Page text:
The idea of the souls of the martyrs might act as a poetic device to ensure John’s first century readers, who were undergoing persecution and had lost loved ones in the tribulation, of the justice of God. By using this imagery he would be reminding them that God will punish those who killed their loved ones and who continue to oppress them as living believers.
“If, however, they pass out of existence the moment they die, then that's not very encouraging–even if they will be resurrected at a later date. Temporary nonexistence cuts against the grain of certain Biblical promises.“
Again, I think the argument from experience can handle this.
“And apart from specific prooftexts, there is just the gap between when we die and the resurrection of the just. Christians die at different times. If the resurrection of the just lies at the end of the church age, what happens to us during the interim?”
This could be the hardest part for the physicalist to answer. They would have to say that we are simply dead corpses. But then they have to face problems like the ‘Christian cannibal’ and the like which are designed to bring the possibility of resurrection under scrutiny. But remember, this is a philosophical argument whereas the Christian physicalists I know are making an exegetical case. They could still be warranted in believing physicalism even if they don’t have a philosophical answer to these problems in the same way that a Calvinist who doesn’t know how God can hold people that have been determined to sin accountable is still warranted in his Calvinism so long as he can make his case exegetically.
“The Bible also teaches the existence of discarnate minds. Angels are a case in point.”
I’ve been thinking through this one for a while and I’m not sure if the Bible does teach that Angels are discarnate minds. No Cartesian would be willing to say that an immaterial mind could appear sensibly to people…
…and yet the Bible speaks of angels as if they had bodies. Perhaps their bodies are somewhat ‘wispier’ than ours but they still seem to be empirically detected, can move around in space, etc. The only clear case of a discarnate mind in Scripture seems to be God.
Losing My Religion (At Least That’s the Plan)June 11, 2012 By peteenns
I have made some hard decision[s] in my life–professionally and ecclesiastically–by asking myself these sorts of questions. I do not want to be around religion. I want to lose my religion.
How does he propose to get there? What does he suppose (imagine, etc.) he would find, regarding the church's leadership, authority structure, etc. Does he want to argue that what he would find back there in any way resembled a gub'ment structure he'd find in a church today?
Audience Poll: What Questions Would You Like to See Addressed on the Secular Outpost?Posted by Jeffery Jay Lowder . . at 6/15/2012 09:54:00 AM
If there is a topic you'd like to see authors of The Secular Outpost address, please post a comment below and suggest it.
I would very much like to see addressed the return of IIDB.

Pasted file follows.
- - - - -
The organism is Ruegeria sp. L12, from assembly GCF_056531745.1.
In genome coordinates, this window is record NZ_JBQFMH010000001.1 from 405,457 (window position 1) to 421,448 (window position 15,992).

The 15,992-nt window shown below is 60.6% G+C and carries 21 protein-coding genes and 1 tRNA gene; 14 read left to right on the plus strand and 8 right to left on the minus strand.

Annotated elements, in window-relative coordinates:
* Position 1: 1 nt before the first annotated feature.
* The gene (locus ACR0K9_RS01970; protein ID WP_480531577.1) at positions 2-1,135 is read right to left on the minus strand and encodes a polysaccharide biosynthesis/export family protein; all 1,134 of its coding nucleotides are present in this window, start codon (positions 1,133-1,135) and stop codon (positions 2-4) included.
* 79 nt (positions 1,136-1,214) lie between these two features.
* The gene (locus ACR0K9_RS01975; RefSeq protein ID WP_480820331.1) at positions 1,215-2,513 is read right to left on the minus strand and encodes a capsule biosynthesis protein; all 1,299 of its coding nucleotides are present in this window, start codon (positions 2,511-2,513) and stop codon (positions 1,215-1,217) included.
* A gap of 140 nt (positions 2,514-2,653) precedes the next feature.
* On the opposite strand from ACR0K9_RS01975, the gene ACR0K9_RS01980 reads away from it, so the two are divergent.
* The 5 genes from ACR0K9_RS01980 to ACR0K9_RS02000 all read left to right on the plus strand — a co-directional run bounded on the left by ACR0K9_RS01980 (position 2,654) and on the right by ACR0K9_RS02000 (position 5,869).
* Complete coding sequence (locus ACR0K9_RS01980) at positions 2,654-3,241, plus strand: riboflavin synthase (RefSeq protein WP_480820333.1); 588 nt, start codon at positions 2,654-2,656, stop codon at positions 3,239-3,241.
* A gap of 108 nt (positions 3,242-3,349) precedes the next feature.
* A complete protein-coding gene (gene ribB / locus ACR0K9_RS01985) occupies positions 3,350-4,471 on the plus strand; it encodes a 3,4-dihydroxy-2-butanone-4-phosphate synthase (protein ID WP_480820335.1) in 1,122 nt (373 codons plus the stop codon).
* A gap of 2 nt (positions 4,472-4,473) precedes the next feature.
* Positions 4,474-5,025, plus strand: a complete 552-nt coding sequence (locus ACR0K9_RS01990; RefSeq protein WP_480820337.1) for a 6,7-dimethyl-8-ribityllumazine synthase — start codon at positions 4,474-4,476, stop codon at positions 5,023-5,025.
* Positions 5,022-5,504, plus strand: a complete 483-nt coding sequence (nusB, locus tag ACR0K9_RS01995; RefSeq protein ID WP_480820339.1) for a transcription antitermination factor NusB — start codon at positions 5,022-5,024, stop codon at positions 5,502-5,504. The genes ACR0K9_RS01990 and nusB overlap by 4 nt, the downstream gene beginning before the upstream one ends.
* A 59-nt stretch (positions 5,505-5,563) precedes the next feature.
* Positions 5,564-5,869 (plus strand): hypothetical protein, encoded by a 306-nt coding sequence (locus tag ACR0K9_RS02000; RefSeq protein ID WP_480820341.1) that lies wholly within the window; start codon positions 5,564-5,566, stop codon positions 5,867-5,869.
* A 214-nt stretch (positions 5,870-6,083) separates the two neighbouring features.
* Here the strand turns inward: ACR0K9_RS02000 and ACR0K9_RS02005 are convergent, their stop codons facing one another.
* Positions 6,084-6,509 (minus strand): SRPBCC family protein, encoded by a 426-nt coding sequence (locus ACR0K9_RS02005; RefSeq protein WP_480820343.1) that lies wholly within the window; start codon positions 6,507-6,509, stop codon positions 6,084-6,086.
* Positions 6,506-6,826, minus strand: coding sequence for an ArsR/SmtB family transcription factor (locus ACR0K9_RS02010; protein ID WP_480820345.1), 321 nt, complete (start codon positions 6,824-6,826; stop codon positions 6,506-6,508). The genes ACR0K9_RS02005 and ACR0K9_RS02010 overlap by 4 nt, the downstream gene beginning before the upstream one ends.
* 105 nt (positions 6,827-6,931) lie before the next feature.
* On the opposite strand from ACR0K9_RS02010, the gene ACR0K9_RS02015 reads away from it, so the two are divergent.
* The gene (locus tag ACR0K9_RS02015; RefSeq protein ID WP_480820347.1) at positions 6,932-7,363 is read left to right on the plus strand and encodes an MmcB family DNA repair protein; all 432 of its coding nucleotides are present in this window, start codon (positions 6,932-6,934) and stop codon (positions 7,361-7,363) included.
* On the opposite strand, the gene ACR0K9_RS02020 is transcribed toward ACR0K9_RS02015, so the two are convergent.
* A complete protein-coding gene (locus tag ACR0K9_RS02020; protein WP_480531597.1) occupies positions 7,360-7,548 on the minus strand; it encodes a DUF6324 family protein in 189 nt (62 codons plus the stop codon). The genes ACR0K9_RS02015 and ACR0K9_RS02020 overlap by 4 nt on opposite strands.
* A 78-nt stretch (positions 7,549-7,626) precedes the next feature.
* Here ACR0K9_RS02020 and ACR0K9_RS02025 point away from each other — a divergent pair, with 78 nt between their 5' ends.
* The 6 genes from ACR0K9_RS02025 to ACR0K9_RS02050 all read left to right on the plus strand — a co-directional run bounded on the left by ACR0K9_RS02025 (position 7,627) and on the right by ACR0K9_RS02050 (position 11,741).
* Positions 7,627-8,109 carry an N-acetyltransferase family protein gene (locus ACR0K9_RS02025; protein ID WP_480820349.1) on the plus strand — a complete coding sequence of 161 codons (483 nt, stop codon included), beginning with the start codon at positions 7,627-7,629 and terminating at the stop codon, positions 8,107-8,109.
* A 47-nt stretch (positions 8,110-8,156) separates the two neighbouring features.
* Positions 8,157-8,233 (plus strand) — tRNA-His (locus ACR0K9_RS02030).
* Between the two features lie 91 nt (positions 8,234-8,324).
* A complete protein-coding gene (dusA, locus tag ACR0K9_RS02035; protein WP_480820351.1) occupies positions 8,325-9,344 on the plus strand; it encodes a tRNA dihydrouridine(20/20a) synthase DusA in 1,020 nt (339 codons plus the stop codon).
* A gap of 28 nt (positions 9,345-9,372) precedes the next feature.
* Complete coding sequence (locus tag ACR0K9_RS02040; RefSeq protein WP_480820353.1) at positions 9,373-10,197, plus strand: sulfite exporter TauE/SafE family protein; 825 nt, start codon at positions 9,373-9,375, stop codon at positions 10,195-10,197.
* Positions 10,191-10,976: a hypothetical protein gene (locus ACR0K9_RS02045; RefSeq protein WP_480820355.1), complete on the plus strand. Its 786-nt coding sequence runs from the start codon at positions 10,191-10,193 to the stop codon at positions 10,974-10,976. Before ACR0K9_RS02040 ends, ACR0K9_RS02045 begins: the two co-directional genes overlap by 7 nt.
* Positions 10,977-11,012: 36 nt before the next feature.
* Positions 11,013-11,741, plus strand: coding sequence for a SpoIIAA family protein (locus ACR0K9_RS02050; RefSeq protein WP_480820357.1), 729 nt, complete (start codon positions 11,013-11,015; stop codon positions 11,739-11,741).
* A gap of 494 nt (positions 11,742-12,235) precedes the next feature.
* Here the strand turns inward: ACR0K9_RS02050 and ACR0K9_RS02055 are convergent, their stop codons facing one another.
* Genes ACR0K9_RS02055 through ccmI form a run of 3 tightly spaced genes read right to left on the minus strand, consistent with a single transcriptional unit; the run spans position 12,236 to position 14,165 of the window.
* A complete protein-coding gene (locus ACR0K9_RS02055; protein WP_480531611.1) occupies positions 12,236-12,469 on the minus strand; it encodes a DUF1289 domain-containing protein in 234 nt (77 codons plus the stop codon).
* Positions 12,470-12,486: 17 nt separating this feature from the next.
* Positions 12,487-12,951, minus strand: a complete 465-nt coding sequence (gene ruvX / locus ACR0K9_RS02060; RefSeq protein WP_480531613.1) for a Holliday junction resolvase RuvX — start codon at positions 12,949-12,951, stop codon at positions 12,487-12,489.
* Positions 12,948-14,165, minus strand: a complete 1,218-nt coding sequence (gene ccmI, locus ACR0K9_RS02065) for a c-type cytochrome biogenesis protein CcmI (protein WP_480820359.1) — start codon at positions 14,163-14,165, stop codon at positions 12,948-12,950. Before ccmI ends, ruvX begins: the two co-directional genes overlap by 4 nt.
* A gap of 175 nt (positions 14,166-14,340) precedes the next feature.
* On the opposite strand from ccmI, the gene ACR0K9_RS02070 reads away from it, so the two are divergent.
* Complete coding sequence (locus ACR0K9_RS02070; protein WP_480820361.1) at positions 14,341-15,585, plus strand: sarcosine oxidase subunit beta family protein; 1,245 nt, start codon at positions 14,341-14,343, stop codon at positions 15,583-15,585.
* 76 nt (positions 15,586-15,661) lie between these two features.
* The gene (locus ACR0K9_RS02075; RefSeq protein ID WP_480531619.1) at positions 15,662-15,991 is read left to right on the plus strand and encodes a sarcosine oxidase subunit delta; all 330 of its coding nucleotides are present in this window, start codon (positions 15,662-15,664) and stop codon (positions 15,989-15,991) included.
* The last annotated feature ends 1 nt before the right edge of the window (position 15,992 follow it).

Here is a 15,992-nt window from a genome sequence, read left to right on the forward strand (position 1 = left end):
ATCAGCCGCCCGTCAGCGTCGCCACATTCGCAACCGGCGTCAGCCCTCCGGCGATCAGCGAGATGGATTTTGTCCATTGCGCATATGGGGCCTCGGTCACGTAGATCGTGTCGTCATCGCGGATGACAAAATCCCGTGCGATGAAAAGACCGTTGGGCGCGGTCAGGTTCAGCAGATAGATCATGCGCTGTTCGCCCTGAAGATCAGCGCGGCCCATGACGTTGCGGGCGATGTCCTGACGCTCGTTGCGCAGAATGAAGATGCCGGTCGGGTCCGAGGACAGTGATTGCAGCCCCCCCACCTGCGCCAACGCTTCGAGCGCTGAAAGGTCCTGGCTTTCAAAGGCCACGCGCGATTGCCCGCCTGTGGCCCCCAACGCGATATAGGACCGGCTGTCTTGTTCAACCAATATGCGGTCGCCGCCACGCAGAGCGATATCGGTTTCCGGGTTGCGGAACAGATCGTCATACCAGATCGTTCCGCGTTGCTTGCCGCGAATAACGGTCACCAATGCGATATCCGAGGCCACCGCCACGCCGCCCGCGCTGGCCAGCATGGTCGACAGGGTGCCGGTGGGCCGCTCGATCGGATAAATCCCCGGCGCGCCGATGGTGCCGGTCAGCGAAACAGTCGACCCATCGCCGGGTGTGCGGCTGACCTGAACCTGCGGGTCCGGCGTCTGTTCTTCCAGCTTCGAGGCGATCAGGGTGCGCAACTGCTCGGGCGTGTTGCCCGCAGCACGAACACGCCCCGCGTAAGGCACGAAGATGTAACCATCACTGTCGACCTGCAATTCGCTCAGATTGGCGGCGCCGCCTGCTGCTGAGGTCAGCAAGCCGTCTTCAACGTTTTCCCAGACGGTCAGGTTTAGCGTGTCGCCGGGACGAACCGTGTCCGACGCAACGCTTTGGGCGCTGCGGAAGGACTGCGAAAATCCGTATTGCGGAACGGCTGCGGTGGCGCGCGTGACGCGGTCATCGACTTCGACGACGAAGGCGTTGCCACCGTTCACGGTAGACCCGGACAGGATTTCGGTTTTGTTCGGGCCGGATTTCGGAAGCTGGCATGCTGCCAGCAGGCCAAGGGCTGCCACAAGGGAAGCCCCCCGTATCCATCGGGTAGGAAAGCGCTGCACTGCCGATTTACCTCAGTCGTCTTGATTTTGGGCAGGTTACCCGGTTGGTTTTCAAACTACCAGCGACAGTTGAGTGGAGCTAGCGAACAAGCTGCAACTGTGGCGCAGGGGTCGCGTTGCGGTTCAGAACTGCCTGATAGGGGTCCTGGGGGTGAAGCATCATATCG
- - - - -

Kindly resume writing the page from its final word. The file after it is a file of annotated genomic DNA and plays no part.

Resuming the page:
With the death of the Richard Dawkins forums and the sad, fragmented degeneracy of the successor communities like FRDB and TalkRational into platforms for a dwindling handful of knowledgable posters vs. an only slightly less small handful of kooks and quacks, there just isn't anywhere to go, and that's a shame.
For what it's worth, if anything, here are my notes on Peter J. Williams' lecture on the resurrection (which Evan helpfully pointed out in an earlier post).
Since I don't have a lot of time these days, however, I played much of the lecture at a faster than normal rate. So my notes might not be as accurate or as well organized as they should be. Still I hope they're at least helpful in some way.
Obviously people should listen or watch Williams' excellent lecture for themselves. (Although I found his third part weak.)
Friday, June 15, 2012
Most people think of atheism as one big negative. But there is much more to atheism than knockdown arguments that there is no God.There is the whole rest of the worldview that comes along with atheism.
So why aren’t scientists more up-front about these answers that we can read right off of science? Mainly because the answers are bad PR for science in a nation of churchgoers.
Here is a list of most of these questions and their short answers. Given what we know, they are all pretty obvious. The interesting thing is to recognize how totally unavoidable these answers really are. The book explains them in more detail.
Is there a God?
What is the nature of reality?
What physics says it is.
What is the purpose of the universe?
There is none.
What is the meaning of life?
Why am I here?
Just dumb luck.
Does prayer work?
Of course not.
Is there a soul? Is it immortal?
Are you kidding?
Is there free will?
Not a chance!
What happens when we die?
Everything pretty much goes on as before, except us.
What is the difference between right and wrong, good and bad?
There is no moral difference between them.
Why should I be moral?
Because it makes you feel better than being immoral.
Is abortion, euthanasia, suicide, paying taxes, foreign aid, or anything else you don’t like forbidden, permissible, or sometimes obligatory?
What is love, and how can I find it?